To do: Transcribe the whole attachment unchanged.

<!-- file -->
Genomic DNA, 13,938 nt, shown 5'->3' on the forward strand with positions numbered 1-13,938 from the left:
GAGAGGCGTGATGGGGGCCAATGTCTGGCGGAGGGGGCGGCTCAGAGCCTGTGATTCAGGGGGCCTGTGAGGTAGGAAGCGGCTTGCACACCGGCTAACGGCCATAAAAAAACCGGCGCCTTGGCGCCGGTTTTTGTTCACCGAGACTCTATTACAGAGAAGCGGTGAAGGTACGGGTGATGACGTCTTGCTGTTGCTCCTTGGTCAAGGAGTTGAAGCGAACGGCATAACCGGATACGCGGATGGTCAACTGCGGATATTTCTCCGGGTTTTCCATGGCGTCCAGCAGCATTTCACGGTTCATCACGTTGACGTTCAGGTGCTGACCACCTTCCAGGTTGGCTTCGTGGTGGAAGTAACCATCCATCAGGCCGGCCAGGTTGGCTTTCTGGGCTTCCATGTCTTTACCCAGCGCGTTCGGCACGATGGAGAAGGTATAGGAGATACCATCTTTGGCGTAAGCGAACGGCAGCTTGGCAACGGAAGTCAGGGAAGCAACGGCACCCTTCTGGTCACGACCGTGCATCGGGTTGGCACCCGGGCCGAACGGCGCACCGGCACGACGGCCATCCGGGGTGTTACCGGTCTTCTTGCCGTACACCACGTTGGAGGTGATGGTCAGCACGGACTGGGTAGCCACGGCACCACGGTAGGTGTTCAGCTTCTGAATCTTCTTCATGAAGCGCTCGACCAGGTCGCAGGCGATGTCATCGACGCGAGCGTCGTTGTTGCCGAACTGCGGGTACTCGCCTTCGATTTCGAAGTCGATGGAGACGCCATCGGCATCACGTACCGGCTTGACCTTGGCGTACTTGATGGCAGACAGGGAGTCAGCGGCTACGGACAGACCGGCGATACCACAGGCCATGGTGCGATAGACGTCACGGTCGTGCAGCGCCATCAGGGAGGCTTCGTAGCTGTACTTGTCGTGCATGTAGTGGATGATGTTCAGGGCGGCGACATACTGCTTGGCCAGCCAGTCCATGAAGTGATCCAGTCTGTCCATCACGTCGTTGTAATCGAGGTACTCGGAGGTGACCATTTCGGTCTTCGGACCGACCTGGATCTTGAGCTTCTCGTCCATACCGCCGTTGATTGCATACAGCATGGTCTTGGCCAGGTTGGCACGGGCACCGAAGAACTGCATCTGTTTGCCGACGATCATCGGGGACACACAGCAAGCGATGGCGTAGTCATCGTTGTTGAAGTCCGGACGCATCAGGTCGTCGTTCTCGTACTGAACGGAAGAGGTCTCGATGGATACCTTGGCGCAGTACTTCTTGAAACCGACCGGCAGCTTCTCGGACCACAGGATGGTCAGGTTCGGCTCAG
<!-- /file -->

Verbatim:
Genomic DNA, 13,938 nt, shown 5'->3' on the forward strand with positions numbered 1-13,938 from the left:
GAGAGGCGTGATGGGGGCCAATGTCTGGCGGAGGGGGCGGCTCAGAGCCTGTGATTCAGGGGGCCTGTGAGGTAGGAAGCGGCTTGCACACCGGCTAACGGCCATAAAAAAACCGGCGCCTTGGCGCCGGTTTTTGTTCACCGAGACTCTATTACAGAGAAGCGGTGAAGGTACGGGTGATGACGTCTTGCTGTTGCTCCTTGGTCAAGGAGTTGAAGCGAACGGCATAACCGGATACGCGGATGGTCAACTGCGGATATTTCTCCGGGTTTTCCATGGCGTCCAGCAGCATTTCACGGTTCATCACGTTGACGTTCAGGTGCTGACCACCTTCCAGGTTGGCTTCGTGGTGGAAGTAACCATCCATCAGGCCGGCCAGGTTGGCTTTCTGGGCTTCCATGTCTTTACCCAGCGCGTTCGGCACGATGGAGAAGGTATAGGAGATACCATCTTTGGCGTAAGCGAACGGCAGCTTGGCAACGGAAGTCAGGGAAGCAACGGCACCCTTCTGGTCACGACCGTGCATCGGGTTGGCACCCGGGCCGAACGGCGCACCGGCACGACGGCCATCCGGGGTGTTACCGGTCTTCTTGCCGTACACCACGTTGGAGGTGATGGTCAGCACGGACTGGGTAGCCACGGCACCACGGTAGGTGTTCAGCTTCTGAATCTTCTTCATGAAGCGCTCGACCAGGTCGCAGGCGATGTCATCGACGCGAGCGTCGTTGTTGCCGAACTGCGGGTACTCGCCTTCGATTTCGAAGTCGATGGAGACGCCATCGGCATCACGTACCGGCTTGACCTTGGCGTACTTGATGGCAGACAGGGAGTCAGCGGCTACGGACAGACCGGCGATACCACAGGCCATGGTGCGATAGACGTCACGGTCGTGCAGCGCCATCAGGGAGGCTTCGTAGCTGTACTTGTCGTGCATGTAGTGGATGATGTTCAGGGCGGCGACATACTGCTTGGCCAGCCAGTCCATGAAGTGATCCAGTCTGTCCATCACGTCGTTGTAATCGAGGTACTCGGAGGTGACCATTTCGGTCTTCGGACCGACCTGGATCTTGAGCTTCTCGTCCATACCGCCGTTGATTGCATACAGCATGGTCTTGGCCAGGTTGGCACGGGCACCGAAGAACTGCATCTGTTTGCCGACGATCATCGGGGACACACAGCAAGCGATGGCGTAGTCATCGTTGTTGAAGTCCGGACGCATCAGGTCGTCGTTCTCGTACTGAACGGAAGAGGTCTCGATGGATACCTTGGCGCAGTACTTCTTGAAACCGACCGGCAGCTTCTCGGACCACAGGATGGTCAGGTTCGGCTCAG